Malians want a united country, post-conflict justice

Author: Boniface Dulani
Co-Author(s): Michael Bratton and Massa Coulibaly

According to an Afrobarometer survey conducted in December 2013 with over 2400 respondents,1 the vast majority of Malians stress that their country must remain a single, unified nation. Citizens decisively reject the 2012 attempt by armed groups to create a breakaway state in Mali’s northern territories. But can the supporters of a unified country and advocates of jihad or autonomy settle their differences peacefully in the aftermath of an intense conflict, brutal occupation, and harsh military response? In short, is national reconciliation possible?

In post-conflict situations, the prospects for national reconciliation often hinge on whether justice is seen to be done. For example, people want to know whether the truth will be told about human rights violations during the hostilities. Will perpetrators – whether ethnic separatists, religious insurgents, coup makers, government soldiers, or ordinary citizens – be held accountable for their actions? Will victims of abuses be compensated for their losses?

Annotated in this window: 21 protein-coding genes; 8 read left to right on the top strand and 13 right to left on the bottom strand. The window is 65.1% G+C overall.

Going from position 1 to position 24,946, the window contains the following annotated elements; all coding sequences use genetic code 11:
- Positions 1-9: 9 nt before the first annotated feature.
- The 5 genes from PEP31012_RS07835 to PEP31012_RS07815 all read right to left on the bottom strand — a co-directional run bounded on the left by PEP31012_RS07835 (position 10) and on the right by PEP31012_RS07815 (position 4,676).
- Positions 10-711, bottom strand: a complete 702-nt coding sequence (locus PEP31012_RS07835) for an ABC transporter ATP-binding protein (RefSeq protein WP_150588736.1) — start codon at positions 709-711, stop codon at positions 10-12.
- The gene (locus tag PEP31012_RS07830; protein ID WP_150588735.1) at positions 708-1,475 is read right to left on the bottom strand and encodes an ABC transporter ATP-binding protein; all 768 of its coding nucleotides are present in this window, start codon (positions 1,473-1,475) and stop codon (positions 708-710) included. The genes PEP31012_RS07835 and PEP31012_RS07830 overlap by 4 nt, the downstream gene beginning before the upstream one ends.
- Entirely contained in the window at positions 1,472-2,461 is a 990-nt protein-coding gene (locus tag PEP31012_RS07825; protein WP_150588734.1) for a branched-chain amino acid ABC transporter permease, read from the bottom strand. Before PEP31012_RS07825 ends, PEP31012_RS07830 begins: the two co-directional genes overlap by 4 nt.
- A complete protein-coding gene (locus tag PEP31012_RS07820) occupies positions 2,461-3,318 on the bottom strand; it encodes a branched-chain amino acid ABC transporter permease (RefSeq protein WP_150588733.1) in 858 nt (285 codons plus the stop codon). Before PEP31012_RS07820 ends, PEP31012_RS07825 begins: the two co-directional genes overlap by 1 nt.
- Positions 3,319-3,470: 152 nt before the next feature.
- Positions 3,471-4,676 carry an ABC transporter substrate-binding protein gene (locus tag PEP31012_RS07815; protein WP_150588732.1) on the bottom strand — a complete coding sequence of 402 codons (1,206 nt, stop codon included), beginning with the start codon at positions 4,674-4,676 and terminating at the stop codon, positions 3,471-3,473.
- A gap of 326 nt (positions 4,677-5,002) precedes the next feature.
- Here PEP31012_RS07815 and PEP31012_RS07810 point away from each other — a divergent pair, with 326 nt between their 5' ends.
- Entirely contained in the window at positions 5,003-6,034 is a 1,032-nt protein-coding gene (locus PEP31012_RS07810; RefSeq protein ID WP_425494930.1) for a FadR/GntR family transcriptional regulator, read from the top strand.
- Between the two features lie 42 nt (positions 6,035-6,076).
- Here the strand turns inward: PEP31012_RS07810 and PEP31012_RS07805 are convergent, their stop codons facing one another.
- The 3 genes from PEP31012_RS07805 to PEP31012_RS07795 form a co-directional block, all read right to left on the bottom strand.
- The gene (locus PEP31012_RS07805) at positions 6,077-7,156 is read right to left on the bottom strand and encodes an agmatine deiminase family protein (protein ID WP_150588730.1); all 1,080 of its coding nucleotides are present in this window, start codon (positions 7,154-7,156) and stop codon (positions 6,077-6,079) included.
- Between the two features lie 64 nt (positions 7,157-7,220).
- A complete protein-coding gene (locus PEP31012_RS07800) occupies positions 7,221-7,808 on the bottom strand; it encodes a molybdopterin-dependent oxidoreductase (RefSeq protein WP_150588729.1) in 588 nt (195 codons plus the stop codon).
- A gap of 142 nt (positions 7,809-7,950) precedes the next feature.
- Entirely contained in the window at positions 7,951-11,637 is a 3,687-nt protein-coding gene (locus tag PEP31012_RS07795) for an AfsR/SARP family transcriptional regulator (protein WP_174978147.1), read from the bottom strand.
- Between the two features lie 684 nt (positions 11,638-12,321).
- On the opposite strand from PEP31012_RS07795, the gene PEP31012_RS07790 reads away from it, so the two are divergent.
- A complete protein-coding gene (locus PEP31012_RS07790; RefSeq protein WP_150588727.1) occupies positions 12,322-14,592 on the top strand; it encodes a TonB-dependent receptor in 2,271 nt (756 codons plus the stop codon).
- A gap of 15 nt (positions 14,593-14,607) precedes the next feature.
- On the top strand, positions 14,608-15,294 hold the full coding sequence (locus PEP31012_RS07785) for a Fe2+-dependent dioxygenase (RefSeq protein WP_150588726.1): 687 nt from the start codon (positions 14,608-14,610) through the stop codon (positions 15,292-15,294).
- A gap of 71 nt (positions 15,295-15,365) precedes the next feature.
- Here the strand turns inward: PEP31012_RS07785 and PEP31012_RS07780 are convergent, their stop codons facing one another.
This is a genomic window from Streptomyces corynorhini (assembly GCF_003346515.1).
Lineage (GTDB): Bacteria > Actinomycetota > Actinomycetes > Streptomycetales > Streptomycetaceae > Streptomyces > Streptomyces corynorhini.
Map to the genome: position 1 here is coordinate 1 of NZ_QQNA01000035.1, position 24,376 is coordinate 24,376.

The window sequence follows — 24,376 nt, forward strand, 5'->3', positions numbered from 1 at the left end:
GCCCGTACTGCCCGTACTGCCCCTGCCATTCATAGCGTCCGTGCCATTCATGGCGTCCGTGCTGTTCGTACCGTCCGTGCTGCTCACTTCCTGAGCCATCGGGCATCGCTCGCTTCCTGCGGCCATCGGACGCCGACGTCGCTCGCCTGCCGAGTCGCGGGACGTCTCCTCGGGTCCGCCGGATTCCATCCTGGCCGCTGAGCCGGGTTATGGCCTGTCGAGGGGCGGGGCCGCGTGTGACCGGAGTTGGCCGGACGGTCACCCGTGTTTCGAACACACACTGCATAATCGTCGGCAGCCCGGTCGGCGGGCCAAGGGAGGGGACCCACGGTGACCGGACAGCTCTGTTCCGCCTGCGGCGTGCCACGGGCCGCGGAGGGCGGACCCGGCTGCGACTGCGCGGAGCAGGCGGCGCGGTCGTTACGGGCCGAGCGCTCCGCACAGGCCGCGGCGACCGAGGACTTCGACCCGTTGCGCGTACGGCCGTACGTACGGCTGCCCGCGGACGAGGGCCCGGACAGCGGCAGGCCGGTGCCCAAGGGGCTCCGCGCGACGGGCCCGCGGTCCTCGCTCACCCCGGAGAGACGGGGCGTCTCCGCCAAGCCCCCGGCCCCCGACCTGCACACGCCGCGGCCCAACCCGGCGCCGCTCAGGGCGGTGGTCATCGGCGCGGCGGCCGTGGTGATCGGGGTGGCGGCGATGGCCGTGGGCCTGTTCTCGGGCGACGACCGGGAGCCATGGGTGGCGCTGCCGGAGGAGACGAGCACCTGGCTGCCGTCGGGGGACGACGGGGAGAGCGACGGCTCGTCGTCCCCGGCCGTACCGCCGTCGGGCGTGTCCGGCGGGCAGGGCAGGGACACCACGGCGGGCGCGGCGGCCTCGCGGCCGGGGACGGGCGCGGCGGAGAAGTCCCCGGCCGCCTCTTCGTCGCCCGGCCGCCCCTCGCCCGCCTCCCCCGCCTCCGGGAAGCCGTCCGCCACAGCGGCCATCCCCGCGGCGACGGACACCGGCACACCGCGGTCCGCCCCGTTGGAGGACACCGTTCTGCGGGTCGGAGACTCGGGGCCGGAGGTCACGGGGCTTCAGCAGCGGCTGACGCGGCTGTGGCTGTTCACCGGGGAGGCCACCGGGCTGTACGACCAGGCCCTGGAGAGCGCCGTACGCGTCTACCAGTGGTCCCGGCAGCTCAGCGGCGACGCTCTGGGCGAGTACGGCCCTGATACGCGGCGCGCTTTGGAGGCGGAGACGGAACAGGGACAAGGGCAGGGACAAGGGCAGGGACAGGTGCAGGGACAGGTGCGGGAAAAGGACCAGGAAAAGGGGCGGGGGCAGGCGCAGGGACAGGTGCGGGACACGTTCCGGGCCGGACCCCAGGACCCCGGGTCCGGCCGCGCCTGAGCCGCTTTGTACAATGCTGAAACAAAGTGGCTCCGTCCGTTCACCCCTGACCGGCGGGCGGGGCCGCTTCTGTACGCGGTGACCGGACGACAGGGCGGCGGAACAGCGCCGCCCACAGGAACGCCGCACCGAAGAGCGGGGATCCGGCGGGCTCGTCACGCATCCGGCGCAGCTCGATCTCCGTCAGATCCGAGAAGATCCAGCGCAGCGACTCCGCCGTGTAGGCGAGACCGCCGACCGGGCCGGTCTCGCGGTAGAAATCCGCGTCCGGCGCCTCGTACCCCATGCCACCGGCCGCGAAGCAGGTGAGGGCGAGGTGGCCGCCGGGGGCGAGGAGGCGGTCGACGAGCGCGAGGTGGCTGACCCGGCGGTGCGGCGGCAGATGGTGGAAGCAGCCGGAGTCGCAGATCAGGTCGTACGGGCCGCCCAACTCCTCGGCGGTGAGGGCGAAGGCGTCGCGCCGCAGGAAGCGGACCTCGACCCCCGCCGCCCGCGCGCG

These issues are central to the challenge of transitional justice, that is, the quest in new democracies to come to terms with abuses of power committed during past authoritarian regimes. The 2013 Afrobarometer survey reveals that Malians, perhaps weary of repeated conflicts and failed peace agreements, give highest priority to the legal prosecution of wrongdoers.

The question remains however, whether peace and justice can be obtained at the same time.2 Will an emphasis on national reconciliation sweep injustices under the carpet, only to fester later? Or will an aggressive campaign of legal prosecutions render impossible any real chance of peace?